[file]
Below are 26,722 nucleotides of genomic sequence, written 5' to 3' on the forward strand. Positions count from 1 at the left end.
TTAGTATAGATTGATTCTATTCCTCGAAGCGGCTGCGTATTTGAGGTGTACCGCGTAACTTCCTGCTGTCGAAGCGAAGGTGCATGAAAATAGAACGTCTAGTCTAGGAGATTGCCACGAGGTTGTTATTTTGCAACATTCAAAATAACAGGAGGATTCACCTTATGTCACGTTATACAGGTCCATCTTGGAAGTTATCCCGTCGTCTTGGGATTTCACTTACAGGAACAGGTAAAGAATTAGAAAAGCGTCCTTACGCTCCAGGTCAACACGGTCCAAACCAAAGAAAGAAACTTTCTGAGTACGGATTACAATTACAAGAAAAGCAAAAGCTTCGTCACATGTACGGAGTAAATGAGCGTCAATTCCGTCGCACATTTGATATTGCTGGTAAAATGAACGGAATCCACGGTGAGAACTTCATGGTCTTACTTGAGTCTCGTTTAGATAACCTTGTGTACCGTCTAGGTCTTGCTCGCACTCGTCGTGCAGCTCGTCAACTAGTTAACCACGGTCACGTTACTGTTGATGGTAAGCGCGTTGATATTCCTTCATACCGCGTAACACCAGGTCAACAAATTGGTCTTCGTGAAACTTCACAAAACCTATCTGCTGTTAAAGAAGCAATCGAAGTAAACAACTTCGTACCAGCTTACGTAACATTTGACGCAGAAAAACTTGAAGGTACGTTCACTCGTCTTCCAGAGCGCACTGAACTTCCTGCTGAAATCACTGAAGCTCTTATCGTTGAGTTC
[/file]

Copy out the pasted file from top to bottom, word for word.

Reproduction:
Below are 26,722 nucleotides of genomic sequence, written 5' to 3' on the forward strand. Positions count from 1 at the left end.
TTAGTATAGATTGATTCTATTCCTCGAAGCGGCTGCGTATTTGAGGTGTACCGCGTAACTTCCTGCTGTCGAAGCGAAGGTGCATGAAAATAGAACGTCTAGTCTAGGAGATTGCCACGAGGTTGTTATTTTGCAACATTCAAAATAACAGGAGGATTCACCTTATGTCACGTTATACAGGTCCATCTTGGAAGTTATCCCGTCGTCTTGGGATTTCACTTACAGGAACAGGTAAAGAATTAGAAAAGCGTCCTTACGCTCCAGGTCAACACGGTCCAAACCAAAGAAAGAAACTTTCTGAGTACGGATTACAATTACAAGAAAAGCAAAAGCTTCGTCACATGTACGGAGTAAATGAGCGTCAATTCCGTCGCACATTTGATATTGCTGGTAAAATGAACGGAATCCACGGTGAGAACTTCATGGTCTTACTTGAGTCTCGTTTAGATAACCTTGTGTACCGTCTAGGTCTTGCTCGCACTCGTCGTGCAGCTCGTCAACTAGTTAACCACGGTCACGTTACTGTTGATGGTAAGCGCGTTGATATTCCTTCATACCGCGTAACACCAGGTCAACAAATTGGTCTTCGTGAAACTTCACAAAACCTATCTGCTGTTAAAGAAGCAATCGAAGTAAACAACTTCGTACCAGCTTACGTAACATTTGACGCAGAAAAACTTGAAGGTACGTTCACTCGTCTTCCAGAGCGCACTGAACTTCCTGCTGAAATCACTGAAGCTCTTATCGTTGAGTTC